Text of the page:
# A C Programming Contest This is the summary of a programming "contest" from the newsgroup `comp.programming.contests`. The original specification for this came from Seika Abe (abe@hallab.co.jp). I found this contest quite interesting for a couple of reasons:
• The development of solutions was more or less public. As soon as one solution was published, somebody else would jump in and refine the work.
• We tried to come up with ANSI conforming solutions.
• The "winner" exhibits an interesting paradigm shift as compared to the other solutions.

## The Problem

The original problem statement was from Seika Abe (abe@hallab.co.jp). I'll paraphrase only here:

Write the shortest C function that takes an `int` as argument and returns an `int` with all the bits of the argument reversed, i.e. the `i`th bit of the result is the `(w-i)`th bit of the argument, where `w` is the width of an `int` in bits.

The function must not make any assumptions about the size of `int` or `char` (i.e. it must work for arbitrary widths).

The measure for the length of the function is the number of characters.

## Entries

The first algorithm to appear uses an unsigned counter that is left shifted by 1 in each iteration of the loop; it terminates when this counter wraps around to zero:
 ```b(n){unsigned r=0,j=1;while(r=r*2+(n&1),j*=2)n>>=1;return r;} ```
which can be shortened a little bit by using "`|`" instead of "`+`", thereby doing away with a pair of parentheses:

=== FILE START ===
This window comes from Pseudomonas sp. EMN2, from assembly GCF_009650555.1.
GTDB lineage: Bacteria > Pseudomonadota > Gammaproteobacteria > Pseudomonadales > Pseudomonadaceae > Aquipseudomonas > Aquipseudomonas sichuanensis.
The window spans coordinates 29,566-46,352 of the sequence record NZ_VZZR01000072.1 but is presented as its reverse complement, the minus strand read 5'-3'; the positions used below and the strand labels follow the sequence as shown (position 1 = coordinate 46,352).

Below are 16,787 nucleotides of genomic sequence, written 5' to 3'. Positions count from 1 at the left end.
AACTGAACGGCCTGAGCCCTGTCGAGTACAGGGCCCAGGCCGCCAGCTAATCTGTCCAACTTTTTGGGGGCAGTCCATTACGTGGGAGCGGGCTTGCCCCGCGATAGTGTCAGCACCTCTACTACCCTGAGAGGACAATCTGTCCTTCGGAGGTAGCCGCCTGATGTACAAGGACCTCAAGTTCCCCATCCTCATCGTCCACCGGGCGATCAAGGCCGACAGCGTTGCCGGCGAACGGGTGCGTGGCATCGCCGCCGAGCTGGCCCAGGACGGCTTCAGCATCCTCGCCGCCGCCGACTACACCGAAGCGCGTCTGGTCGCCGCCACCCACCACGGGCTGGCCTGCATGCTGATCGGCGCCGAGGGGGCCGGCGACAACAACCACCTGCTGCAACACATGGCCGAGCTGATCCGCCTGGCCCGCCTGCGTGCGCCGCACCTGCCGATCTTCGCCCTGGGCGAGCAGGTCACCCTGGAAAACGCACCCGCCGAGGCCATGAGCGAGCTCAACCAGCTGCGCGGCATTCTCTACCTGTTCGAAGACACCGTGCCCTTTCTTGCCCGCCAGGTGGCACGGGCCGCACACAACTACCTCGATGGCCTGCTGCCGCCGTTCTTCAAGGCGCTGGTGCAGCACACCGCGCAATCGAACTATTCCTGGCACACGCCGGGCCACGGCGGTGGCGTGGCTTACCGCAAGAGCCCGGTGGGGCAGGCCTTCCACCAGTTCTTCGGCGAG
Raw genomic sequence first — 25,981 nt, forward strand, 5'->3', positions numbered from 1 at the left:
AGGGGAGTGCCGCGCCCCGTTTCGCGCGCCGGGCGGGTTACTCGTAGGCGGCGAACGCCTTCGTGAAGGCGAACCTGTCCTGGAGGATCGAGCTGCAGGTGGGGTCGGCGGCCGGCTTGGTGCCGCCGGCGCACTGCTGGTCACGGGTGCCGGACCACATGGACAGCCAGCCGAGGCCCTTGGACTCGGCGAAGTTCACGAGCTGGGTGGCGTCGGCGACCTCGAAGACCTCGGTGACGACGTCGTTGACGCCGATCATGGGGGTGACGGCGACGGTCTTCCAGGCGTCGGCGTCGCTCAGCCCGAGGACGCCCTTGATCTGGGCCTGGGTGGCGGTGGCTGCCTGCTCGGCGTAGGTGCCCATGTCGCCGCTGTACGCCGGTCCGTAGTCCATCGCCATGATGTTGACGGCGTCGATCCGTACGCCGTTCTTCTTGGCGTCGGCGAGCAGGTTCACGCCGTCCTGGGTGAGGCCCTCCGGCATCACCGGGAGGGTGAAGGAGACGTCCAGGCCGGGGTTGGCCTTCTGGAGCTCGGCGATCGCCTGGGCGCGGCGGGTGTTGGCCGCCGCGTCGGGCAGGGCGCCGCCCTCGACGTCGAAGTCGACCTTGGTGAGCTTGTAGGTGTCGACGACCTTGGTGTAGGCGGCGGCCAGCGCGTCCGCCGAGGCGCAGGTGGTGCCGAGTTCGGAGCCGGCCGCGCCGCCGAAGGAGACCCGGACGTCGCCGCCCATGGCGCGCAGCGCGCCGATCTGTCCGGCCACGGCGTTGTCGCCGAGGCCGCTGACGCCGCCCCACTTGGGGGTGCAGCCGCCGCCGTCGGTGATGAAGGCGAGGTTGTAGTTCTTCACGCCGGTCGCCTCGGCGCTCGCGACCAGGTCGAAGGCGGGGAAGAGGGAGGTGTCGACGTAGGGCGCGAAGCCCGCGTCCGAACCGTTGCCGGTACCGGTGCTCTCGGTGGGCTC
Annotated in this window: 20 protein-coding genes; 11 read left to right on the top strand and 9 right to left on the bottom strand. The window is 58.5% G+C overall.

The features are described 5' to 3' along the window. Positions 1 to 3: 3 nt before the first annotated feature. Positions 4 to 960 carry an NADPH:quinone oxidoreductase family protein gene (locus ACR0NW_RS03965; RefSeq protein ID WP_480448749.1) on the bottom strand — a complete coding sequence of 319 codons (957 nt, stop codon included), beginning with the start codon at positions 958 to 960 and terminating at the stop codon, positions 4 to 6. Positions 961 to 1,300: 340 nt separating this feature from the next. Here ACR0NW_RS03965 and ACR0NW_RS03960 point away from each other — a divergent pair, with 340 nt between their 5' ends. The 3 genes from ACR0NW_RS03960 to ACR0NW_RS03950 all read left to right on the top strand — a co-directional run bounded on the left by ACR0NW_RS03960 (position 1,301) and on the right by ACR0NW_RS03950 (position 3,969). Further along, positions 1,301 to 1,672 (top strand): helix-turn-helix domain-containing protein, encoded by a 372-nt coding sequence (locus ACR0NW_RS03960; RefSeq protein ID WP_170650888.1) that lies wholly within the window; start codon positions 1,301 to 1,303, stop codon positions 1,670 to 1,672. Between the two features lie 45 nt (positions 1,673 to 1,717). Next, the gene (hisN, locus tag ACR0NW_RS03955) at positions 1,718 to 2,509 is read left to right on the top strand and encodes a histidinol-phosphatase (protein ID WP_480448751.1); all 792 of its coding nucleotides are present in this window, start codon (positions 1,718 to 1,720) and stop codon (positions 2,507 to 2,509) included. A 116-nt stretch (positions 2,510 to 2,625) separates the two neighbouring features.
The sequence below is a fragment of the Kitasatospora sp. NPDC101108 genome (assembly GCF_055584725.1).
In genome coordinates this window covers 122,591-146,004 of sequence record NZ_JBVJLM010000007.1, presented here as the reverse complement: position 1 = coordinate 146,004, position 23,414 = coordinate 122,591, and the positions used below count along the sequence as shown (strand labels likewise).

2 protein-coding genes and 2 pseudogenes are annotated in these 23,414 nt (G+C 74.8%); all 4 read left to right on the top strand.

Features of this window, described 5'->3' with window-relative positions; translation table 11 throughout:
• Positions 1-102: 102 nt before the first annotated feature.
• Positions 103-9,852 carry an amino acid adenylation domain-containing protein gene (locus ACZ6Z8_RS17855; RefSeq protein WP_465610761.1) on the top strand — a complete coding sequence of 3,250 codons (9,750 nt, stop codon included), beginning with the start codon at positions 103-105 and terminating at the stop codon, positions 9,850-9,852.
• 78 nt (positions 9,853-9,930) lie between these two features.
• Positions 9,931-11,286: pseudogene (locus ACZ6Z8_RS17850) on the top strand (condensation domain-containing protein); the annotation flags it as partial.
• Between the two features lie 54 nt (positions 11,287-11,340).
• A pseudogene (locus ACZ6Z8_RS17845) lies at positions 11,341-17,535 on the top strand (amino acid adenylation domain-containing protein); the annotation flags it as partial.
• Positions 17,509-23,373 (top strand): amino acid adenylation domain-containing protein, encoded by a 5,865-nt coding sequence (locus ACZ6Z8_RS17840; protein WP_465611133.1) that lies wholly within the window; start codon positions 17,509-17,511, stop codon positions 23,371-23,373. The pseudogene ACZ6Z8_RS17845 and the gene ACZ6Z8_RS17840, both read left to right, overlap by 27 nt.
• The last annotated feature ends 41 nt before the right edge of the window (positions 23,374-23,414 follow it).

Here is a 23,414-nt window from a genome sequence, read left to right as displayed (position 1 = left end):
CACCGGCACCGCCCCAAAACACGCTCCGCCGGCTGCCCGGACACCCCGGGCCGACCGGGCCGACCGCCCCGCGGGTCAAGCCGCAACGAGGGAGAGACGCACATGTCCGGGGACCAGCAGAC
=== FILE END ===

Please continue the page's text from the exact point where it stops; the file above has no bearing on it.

```b(n){unsigned r=0,j=1;while(r=r*2|n&1,j*=2)n>>=1;return r;} ```
Then, a somewhat modified algorithm turned up: instead of shifting `n` and alwas doing a `n&1`, this algorithm uses `j` directly to get single bits. Two variants were proposed:
 ```b(n){unsigned r=0,j=1;while(r=r*2+(n&j)/j,j*=2);return r;} b(n){unsigned r=0,j=1;while(r=r*2|!!(n&j),j*=2);return r;} ```
This also could be shortened by one character:
 ```b(n){unsigned r=0,j=1;while(r+=r+!!(n&j),j*=2);return r;} ```
But the big surprise was the appearance of the following gem...
 ```b(n){return n?b(n<<1)<<1|n<0:0;} ```
This was finally considered the "winner".

## ANSI Conformance

In the introduction I said that we tried to come up with ANSI conforming solutions. Did we succeed? No. Let me explain why.

### What does "ANSI Conforming" mean?

The ANSI/ISO standard for C (ISO/IEC 9899:1990(E)) does not specify the language in all details. There are a lot of places where the standard leaves it to the compiler writer to choose some behavior, and there are even more places where the standard explicitly sais, that the "behavior is undefined".

The standard makes the following distinctions:

Implementation-defined behavior
The implementation must choose some (sensible) behavior and must document its choice. E.g. what the result of the modulus operator "`%`" is if one of the operands is negative.

Unspecified behavior
The standard explicitly does not impose any restrictions. An example would be the order of evaluation of function arguments.

Undefined behavior
Violations of constraints laid forth by the standard, and anything the standard explicitly declares as undefined. An example is the behavior on integer overflow. If undefined behavior is involved, a compiler or the compiled program may do nearly anything - in particular, it is allowed to crash or not to compile. So, undefined behavior is really a Bad Thing (TM)!

A conforming program is a program that does not invoke any of above problem categories, i.e. that does not contain constructs labeled as either undefined, unspecified or implementation-defined behavior. The intent of this is that an ANSI conforming program should be maximally portable.

### Are above solutions ANSI conforming?

Let's start with an obvious improvement: use `int` instead of `unsigned` for the local variables:

 ```b(n){int r=0,j=1;while(r+=r+!!(n&j),j*=2);return r;} ```